18 Safety Tips For Camping with Your Dog - #sponsored by Sleepypod - {hiking, outdoors, pet safe}

Fire Safety

One of my favorite parts of camping is the campfire! As much fun as it is to sit and relax by the fire or even cook a “gourmet” camping meal, fire is still dangerous and can be a hazard if not set up or put out with properly. Make sure to follow all fire safety rules (these may change based on where you are camping!) and please, please, please keep your dog out of reach of any fire or other dangers. Channel your inner Smokey the Bear and keep your whole family safe!

Keep Food Tightly Stored

This is a pretty standard rule of camping. Tightly seal your food and waste, so that you don’t invite unwanted critters into your campsite. You may even want to consider putting your food in your locked car for extra protection. This will help prevent unwanted guests, but also keep your dog from eating everything you brought to eat for a few days in a few minutes. (If you’ve ever had a hound, you know this CAN happen.)

Leash Laws

Research and respect leash laws. Many campsites in parks will require your dog to be on a leash at all times. Even if you believe your dog would stay close by without a leash, PLEASE respect this. It will prevent your dog from bothering other nearby campers and keep them out of harm’s way. Breaking these laws sets a very bad example and may hurt other pet parents chances of bringing their dog camping in the future.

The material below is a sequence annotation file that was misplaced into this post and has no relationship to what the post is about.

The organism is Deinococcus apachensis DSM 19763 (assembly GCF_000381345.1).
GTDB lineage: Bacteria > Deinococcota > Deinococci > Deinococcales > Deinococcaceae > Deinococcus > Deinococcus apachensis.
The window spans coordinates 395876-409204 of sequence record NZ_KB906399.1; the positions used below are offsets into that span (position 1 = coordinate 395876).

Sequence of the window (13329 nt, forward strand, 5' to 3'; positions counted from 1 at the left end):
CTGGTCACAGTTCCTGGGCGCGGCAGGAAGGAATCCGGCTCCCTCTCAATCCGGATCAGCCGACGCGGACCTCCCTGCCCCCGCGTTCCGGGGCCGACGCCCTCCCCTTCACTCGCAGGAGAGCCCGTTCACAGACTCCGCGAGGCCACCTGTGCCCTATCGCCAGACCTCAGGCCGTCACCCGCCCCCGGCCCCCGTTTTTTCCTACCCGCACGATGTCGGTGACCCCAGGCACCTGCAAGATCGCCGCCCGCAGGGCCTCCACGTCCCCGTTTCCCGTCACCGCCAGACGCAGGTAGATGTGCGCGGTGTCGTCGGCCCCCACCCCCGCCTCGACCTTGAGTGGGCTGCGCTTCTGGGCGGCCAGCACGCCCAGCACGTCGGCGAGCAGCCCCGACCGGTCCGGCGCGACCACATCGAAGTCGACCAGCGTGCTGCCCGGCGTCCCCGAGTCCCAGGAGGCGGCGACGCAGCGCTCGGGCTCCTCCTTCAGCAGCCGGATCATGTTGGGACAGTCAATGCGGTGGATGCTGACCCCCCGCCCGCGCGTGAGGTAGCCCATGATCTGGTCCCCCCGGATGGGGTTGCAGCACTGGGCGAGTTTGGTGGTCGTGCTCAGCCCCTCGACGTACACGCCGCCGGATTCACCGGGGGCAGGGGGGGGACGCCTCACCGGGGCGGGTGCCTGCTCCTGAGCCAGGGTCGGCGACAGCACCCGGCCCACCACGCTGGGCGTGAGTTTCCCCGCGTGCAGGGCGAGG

If you really don’t want to keep your dog on a leash, find somewhere that allows it.

18 Safety Tips For Camping with Your Dog - #sponsored by Sleepypod - {hiking, outdoors, pet safe}

Tie Outs

Keeping your dog on a leash doesn’t mean you have to hold it the entire time. In fact, that seems completely unreasonable! I highly recommend looking into a tie out that will keep your dog safe, but still give them the freedom to roam about a bit. In the past we’ve utilized an in ground tie out (like this one – affiliate link), one on our car’s hitch, and even wrapping a long leash around a tree or picnic table. I’ve been also eyeing this new Knot-a-Hitch system from Ruffwear (affiliate link) and hope to try it out again soon.

When placing your tie out, be sure your dog will have access to shade, a comfy bed, and water while keeping them away from fire and tall grasses (where those pesky bugs might be hiding). Depending on what we’re doing at the campsite, we might move the dogs from one location to another to keep them close and safe at the same time.

ID Tags & Microchips

Ensure your dog’s tag and microchip information is up to date. You should be doing this anyway, but upcoming travel is always be a good reminder. If they aren’t wearing tag, put one on them! If you are opposed to putting it on their collar, adding one to their harness work too.

Collars & Leashes

Invest in a quality collar and leash for your dog, so it won’t break or get snagged while your out on your adventure. Alcott makes some of my favorite ones on the market today. They are super durable, comfortable, and come in fun, bright colors. You can read more on why here. (If your pup would like one, don’t forget to use my link for 500 points or $5 towards your purchase!).